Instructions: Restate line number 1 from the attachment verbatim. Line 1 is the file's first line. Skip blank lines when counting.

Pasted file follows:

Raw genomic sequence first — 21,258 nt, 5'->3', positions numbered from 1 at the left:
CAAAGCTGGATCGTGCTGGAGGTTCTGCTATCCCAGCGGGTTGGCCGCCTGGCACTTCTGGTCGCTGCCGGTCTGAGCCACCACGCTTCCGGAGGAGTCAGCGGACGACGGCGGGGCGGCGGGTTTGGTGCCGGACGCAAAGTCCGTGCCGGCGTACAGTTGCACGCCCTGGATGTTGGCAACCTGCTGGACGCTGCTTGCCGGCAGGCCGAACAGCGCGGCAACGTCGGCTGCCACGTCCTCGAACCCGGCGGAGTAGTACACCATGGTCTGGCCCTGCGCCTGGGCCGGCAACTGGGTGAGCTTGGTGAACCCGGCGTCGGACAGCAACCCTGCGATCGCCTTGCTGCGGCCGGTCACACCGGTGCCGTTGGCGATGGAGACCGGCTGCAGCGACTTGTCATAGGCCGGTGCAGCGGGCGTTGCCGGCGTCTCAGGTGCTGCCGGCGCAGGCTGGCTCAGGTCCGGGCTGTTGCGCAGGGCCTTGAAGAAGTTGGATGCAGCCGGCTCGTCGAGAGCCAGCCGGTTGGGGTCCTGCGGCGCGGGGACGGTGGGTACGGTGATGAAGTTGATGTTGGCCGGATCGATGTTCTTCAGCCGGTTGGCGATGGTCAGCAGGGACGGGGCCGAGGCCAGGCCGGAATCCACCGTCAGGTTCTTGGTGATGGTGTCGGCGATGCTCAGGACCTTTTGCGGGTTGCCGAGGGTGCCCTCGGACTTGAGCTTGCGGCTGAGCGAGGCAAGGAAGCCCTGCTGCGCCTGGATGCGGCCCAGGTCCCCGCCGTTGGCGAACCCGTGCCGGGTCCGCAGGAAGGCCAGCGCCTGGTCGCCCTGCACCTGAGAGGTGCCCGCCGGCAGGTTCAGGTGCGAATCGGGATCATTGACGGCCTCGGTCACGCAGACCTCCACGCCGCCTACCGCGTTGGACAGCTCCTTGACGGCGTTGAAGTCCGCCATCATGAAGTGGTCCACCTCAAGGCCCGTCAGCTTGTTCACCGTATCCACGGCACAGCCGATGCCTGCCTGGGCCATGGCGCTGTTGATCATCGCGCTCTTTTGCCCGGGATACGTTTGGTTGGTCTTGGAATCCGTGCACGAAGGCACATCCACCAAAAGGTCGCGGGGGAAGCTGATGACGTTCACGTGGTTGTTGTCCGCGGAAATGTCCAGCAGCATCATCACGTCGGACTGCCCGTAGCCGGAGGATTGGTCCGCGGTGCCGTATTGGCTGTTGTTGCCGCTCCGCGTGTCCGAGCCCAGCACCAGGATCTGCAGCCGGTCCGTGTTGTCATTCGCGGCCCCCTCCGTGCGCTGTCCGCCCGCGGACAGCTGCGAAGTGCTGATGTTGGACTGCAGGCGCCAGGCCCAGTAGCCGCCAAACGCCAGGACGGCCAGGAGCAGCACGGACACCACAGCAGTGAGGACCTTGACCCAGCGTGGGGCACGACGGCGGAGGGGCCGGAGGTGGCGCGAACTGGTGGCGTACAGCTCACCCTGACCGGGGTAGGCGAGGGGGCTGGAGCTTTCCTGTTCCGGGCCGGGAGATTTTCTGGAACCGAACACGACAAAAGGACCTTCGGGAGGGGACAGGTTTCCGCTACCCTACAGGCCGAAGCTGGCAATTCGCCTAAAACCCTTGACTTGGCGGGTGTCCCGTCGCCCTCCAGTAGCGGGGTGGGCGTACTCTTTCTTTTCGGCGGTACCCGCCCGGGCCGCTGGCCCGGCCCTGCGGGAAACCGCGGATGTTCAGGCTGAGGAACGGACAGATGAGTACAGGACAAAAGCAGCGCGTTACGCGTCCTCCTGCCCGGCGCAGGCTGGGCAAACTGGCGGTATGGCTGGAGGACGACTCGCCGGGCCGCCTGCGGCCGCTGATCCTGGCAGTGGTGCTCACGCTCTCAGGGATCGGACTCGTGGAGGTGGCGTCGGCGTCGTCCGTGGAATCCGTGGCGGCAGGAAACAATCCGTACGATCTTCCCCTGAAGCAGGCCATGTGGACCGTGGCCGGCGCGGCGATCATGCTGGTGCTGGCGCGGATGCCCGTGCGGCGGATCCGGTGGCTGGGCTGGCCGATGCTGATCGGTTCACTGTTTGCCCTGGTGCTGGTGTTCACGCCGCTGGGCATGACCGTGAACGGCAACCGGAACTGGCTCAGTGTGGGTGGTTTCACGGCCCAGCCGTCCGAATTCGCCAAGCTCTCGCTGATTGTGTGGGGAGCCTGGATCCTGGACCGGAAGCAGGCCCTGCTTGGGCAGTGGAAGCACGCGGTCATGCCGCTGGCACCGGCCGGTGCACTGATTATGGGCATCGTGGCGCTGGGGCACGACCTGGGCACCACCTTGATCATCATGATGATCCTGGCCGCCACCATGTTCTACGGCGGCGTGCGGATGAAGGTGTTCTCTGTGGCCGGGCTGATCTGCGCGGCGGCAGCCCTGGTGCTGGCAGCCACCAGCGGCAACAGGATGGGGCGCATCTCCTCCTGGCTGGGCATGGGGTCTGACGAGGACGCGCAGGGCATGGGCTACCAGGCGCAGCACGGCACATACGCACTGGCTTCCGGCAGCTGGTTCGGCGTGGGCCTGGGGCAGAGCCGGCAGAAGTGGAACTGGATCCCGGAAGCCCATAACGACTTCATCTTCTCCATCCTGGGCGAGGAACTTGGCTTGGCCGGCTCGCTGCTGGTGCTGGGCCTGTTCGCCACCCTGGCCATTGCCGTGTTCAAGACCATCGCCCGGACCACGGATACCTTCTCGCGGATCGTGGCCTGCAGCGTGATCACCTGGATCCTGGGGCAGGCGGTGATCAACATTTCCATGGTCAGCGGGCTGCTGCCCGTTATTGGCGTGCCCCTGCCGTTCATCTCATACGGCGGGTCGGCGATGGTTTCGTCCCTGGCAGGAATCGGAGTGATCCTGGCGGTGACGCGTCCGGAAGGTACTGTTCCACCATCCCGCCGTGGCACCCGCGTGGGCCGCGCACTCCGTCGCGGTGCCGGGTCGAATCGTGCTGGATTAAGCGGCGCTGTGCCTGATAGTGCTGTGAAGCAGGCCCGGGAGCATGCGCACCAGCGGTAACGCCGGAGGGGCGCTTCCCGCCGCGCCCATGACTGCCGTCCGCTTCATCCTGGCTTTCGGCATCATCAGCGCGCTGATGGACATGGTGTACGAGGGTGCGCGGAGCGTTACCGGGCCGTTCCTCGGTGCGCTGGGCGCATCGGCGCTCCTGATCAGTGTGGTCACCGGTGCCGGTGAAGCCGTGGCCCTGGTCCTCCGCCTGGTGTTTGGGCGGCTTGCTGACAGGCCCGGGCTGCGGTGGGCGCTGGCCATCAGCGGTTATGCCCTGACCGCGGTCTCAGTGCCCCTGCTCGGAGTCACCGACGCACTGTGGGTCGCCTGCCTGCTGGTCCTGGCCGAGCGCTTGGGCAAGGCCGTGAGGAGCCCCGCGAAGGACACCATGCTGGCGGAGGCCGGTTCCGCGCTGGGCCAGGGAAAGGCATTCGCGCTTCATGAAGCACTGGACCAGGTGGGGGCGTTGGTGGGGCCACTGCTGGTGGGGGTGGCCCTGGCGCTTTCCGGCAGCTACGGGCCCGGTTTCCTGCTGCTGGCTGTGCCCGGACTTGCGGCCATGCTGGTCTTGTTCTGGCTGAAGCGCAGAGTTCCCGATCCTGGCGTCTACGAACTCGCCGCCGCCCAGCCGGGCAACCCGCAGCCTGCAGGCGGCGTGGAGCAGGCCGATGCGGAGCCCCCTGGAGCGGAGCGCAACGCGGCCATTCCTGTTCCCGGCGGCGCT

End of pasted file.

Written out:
Raw genomic sequence first — 21,258 nt, 5'->3', positions numbered from 1 at the left: